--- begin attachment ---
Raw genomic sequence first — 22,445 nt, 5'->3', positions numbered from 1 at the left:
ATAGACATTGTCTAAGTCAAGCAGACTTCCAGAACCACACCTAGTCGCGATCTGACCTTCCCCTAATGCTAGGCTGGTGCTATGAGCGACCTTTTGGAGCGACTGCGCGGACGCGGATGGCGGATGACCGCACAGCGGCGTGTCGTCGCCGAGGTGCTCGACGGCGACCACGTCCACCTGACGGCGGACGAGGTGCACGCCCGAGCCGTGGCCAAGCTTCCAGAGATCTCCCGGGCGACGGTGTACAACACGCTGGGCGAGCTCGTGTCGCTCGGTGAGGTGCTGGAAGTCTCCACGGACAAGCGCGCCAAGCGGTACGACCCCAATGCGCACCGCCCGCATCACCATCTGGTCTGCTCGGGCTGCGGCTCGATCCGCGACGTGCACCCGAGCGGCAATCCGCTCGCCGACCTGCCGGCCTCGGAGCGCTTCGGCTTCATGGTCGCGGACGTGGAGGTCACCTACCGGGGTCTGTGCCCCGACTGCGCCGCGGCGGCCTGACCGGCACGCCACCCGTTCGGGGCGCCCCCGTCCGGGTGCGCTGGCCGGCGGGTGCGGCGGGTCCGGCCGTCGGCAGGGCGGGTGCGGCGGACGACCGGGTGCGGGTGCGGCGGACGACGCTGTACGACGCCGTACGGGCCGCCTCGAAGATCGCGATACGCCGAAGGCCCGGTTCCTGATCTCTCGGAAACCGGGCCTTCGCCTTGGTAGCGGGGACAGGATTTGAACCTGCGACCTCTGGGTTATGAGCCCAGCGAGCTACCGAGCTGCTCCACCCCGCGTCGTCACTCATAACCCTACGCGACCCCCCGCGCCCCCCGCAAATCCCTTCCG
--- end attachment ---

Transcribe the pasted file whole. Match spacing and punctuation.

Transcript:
Raw genomic sequence first — 22,445 nt, 5'->3', positions numbered from 1 at the left:
ATAGACATTGTCTAAGTCAAGCAGACTTCCAGAACCACACCTAGTCGCGATCTGACCTTCCCCTAATGCTAGGCTGGTGCTATGAGCGACCTTTTGGAGCGACTGCGCGGACGCGGATGGCGGATGACCGCACAGCGGCGTGTCGTCGCCGAGGTGCTCGACGGCGACCACGTCCACCTGACGGCGGACGAGGTGCACGCCCGAGCCGTGGCCAAGCTTCCAGAGATCTCCCGGGCGACGGTGTACAACACGCTGGGCGAGCTCGTGTCGCTCGGTGAGGTGCTGGAAGTCTCCACGGACAAGCGCGCCAAGCGGTACGACCCCAATGCGCACCGCCCGCATCACCATCTGGTCTGCTCGGGCTGCGGCTCGATCCGCGACGTGCACCCGAGCGGCAATCCGCTCGCCGACCTGCCGGCCTCGGAGCGCTTCGGCTTCATGGTCGCGGACGTGGAGGTCACCTACCGGGGTCTGTGCCCCGACTGCGCCGCGGCGGCCTGACCGGCACGCCACCCGTTCGGGGCGCCCCCGTCCGGGTGCGCTGGCCGGCGGGTGCGGCGGGTCCGGCCGTCGGCAGGGCGGGTGCGGCGGACGACCGGGTGCGGGTGCGGCGGACGACGCTGTACGACGCCGTACGGGCCGCCTCGAAGATCGCGATACGCCGAAGGCCCGGTTCCTGATCTCTCGGAAACCGGGCCTTCGCCTTGGTAGCGGGGACAGGATTTGAACCTGCGACCTCTGGGTTATGAGCCCAGCGAGCTACCGAGCTGCTCCACCCCGCGTCGTCACTCATAACCCTACGCGACCCCCCGCGCCCCCCGCAAATCCCTTCCG